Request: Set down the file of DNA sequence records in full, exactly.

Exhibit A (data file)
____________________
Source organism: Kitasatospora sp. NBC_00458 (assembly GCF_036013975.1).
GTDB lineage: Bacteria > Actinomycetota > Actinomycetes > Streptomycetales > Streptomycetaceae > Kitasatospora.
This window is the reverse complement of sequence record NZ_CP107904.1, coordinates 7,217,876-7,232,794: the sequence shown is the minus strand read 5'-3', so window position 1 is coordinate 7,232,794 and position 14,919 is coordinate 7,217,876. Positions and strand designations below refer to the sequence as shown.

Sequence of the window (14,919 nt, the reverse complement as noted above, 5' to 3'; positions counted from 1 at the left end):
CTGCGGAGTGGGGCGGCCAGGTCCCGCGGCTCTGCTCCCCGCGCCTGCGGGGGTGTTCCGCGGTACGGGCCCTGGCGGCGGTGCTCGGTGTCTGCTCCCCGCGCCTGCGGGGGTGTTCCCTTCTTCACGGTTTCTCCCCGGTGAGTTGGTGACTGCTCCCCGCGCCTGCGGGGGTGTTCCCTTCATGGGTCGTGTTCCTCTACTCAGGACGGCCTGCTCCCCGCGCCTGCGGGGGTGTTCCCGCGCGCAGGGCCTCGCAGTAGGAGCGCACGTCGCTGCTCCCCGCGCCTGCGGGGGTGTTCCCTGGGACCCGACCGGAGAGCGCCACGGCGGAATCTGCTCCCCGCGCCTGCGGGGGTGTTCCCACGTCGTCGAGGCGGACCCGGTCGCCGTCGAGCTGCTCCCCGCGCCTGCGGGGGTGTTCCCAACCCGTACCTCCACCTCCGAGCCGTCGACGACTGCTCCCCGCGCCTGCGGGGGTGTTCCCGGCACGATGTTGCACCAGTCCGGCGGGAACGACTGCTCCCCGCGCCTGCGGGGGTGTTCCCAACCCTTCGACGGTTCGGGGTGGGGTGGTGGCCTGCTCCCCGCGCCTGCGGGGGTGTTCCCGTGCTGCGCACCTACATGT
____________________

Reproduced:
Source organism: Kitasatospora sp. NBC_00458 (assembly GCF_036013975.1).
GTDB lineage: Bacteria > Actinomycetota > Actinomycetes > Streptomycetales > Streptomycetaceae > Kitasatospora.
This window is the reverse complement of sequence record NZ_CP107904.1, coordinates 7,217,876-7,232,794: the sequence shown is the minus strand read 5'-3', so window position 1 is coordinate 7,232,794 and position 14,919 is coordinate 7,217,876. Positions and strand designations below refer to the sequence as shown.

Sequence of the window (14,919 nt, the reverse complement as noted above, 5' to 3'; positions counted from 1 at the left end):
CTGCGGAGTGGGGCGGCCAGGTCCCGCGGCTCTGCTCCCCGCGCCTGCGGGGGTGTTCCGCGGTACGGGCCCTGGCGGCGGTGCTCGGTGTCTGCTCCCCGCGCCTGCGGGGGTGTTCCCTTCTTCACGGTTTCTCCCCGGTGAGTTGGTGACTGCTCCCCGCGCCTGCGGGGGTGTTCCCTTCATGGGTCGTGTTCCTCTACTCAGGACGGCCTGCTCCCCGCGCCTGCGGGGGTGTTCCCGCGCGCAGGGCCTCGCAGTAGGAGCGCACGTCGCTGCTCCCCGCGCCTGCGGGGGTGTTCCCTGGGACCCGACCGGAGAGCGCCACGGCGGAATCTGCTCCCCGCGCCTGCGGGGGTGTTCCCACGTCGTCGAGGCGGACCCGGTCGCCGTCGAGCTGCTCCCCGCGCCTGCGGGGGTGTTCCCAACCCGTACCTCCACCTCCGAGCCGTCGACGACTGCTCCCCGCGCCTGCGGGGGTGTTCCCGGCACGATGTTGCACCAGTCCGGCGGGAACGACTGCTCCCCGCGCCTGCGGGGGTGTTCCCAACCCTTCGACGGTTCGGGGTGGGGTGGTGGCCTGCTCCCCGCGCCTGCGGGGGTGTTCCCGTGCTGCGCACCTACATGT